Cancer-causing substance found in cotton candy at Telangana fair

Known as peechu mithai in Telangana, the candy was banned in Tamil Nadu and Puducherry earlier this month

Hyderabad: The Telangana State Food Laboratory tested a sample of cotton candy being sold at the Medaram Jatra site in Mulugu district and found traces of Rhodamine-B, a banned and cancer-causing substance.

The Medaram Jathara attracts devotees from across the country, especially from Odisha, Maharashtra and Chhattisgarh. The tribal fair, kicked off in Telangana’s Mulugu district as scores of thousands of devotees paid obeisance to tribal deities. The four-day event is underway with the customary arrival of Sarakka’s image from Kannepally village which was placed on a platform in Medaram.

Locally known as peechu mithai in Telangana, the candy popular among children and those with a sweet tooth, was tested in the state after the Tamil Nadu and Puducherry governments recently banned it.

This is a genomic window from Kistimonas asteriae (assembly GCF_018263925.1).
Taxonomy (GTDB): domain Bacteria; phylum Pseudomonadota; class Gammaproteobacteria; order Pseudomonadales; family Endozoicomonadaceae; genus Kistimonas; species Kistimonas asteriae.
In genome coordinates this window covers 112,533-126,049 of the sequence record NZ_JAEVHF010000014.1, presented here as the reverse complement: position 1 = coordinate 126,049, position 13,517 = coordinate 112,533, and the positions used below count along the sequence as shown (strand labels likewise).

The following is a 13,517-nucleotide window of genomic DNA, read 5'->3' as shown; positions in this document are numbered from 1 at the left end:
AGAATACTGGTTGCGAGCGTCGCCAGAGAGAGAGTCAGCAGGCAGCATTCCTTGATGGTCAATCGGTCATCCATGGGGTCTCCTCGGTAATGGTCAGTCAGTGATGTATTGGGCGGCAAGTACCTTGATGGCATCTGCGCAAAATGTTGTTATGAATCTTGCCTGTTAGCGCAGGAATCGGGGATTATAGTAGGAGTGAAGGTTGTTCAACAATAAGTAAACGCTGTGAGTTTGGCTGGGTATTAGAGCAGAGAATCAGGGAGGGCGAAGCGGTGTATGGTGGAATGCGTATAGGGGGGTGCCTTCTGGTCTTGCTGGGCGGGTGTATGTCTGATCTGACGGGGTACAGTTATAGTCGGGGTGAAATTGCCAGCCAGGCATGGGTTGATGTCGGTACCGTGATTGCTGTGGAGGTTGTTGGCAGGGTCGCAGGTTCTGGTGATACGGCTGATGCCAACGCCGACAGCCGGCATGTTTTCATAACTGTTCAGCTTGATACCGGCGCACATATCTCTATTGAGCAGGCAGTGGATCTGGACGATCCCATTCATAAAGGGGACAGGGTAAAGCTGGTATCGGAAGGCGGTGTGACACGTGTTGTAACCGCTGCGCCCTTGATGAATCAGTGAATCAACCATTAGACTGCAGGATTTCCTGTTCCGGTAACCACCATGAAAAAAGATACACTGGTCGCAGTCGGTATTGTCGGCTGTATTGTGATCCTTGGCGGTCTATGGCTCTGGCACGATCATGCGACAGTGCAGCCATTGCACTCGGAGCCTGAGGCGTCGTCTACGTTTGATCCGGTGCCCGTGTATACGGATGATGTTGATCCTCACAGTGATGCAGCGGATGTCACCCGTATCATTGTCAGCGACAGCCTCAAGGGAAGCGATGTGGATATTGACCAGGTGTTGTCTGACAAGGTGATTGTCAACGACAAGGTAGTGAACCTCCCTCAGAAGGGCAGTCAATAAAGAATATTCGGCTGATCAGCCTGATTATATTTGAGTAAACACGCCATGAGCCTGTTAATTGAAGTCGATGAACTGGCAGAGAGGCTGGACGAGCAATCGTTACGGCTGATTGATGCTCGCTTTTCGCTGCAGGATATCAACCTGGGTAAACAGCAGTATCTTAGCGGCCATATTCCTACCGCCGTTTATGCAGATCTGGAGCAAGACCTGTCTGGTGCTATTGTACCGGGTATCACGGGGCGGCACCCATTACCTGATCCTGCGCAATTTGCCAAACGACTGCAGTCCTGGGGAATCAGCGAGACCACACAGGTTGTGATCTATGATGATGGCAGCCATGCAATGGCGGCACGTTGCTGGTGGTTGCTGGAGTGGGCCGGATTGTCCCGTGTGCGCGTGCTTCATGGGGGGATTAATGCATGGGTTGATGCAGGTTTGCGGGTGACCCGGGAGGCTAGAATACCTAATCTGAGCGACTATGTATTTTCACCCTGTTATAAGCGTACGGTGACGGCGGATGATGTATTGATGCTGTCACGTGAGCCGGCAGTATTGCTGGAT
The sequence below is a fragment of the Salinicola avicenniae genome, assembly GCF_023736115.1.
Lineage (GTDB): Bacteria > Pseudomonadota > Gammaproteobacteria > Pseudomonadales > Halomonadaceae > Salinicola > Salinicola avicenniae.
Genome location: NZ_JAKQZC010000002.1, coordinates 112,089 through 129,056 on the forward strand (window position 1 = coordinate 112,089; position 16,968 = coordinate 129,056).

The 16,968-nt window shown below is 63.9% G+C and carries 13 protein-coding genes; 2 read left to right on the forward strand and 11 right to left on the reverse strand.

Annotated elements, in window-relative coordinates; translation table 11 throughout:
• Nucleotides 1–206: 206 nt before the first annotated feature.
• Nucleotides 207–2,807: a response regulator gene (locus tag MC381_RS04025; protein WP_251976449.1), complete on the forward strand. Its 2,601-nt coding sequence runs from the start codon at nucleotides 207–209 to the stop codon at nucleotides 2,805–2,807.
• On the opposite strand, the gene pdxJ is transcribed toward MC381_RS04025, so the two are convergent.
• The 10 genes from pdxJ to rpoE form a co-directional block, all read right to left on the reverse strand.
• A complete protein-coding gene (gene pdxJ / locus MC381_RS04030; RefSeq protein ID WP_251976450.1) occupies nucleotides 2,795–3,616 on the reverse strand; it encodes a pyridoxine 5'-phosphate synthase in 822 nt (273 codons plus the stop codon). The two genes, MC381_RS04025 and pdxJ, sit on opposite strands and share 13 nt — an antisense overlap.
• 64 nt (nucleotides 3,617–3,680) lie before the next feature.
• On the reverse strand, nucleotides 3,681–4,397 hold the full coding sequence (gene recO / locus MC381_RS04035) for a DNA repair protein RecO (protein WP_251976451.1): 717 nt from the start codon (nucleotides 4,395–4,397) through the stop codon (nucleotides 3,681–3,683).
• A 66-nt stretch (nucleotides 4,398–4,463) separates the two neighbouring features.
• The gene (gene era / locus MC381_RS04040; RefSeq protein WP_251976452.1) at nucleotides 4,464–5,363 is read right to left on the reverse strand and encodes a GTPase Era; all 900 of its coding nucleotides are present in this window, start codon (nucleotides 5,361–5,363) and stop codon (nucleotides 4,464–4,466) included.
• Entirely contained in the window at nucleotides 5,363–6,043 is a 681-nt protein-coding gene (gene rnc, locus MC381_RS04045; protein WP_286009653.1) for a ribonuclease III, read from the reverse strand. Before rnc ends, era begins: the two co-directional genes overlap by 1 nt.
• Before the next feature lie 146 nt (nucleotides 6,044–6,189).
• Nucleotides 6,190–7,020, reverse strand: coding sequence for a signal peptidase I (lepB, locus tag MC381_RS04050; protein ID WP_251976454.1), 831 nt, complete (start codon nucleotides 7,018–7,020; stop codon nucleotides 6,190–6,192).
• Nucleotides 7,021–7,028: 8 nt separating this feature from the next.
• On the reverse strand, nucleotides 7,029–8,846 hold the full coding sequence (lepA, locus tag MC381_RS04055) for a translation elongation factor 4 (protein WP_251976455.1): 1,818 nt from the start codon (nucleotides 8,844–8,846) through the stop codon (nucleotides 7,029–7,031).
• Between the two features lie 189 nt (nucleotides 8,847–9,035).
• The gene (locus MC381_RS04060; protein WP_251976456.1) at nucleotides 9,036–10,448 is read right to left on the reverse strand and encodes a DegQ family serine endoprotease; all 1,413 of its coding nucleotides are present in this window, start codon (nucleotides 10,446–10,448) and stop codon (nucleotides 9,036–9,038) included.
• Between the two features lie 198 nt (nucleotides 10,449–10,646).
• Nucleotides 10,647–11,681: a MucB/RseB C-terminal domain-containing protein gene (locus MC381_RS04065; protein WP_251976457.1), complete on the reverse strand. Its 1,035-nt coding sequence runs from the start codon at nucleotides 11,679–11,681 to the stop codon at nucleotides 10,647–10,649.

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However, cotton candy is not commonly found in Telangana as it is in Tamil Nadu and Puducherry.

Why RhB is cause of concern

Rhodamine-B, cancerous for human consumption, is mainly used in textile industries, inks, and various cosmetics.

Rhodomine-B is a textile dye that is not approved for use in food colouring. While it is green in its powdered form, when dissolved it turns into a pink solution.

Consuming cotton candy containing Rhodomine-B can lead to immediate health effects such as fullness of the stomach, itching, and breathing problems. Long-term consumption can result in kidney function impairment, irreversible damage to the liver, non-healing ulcers in the intestine that can turn cancerous, and neurotoxicity.

The ban was enforced under the Food Safety and Standards Act, 2006, which considers the use of Rhodomine-B in manufacturing, packaging, import, and sale of food articles as a punishable offence.

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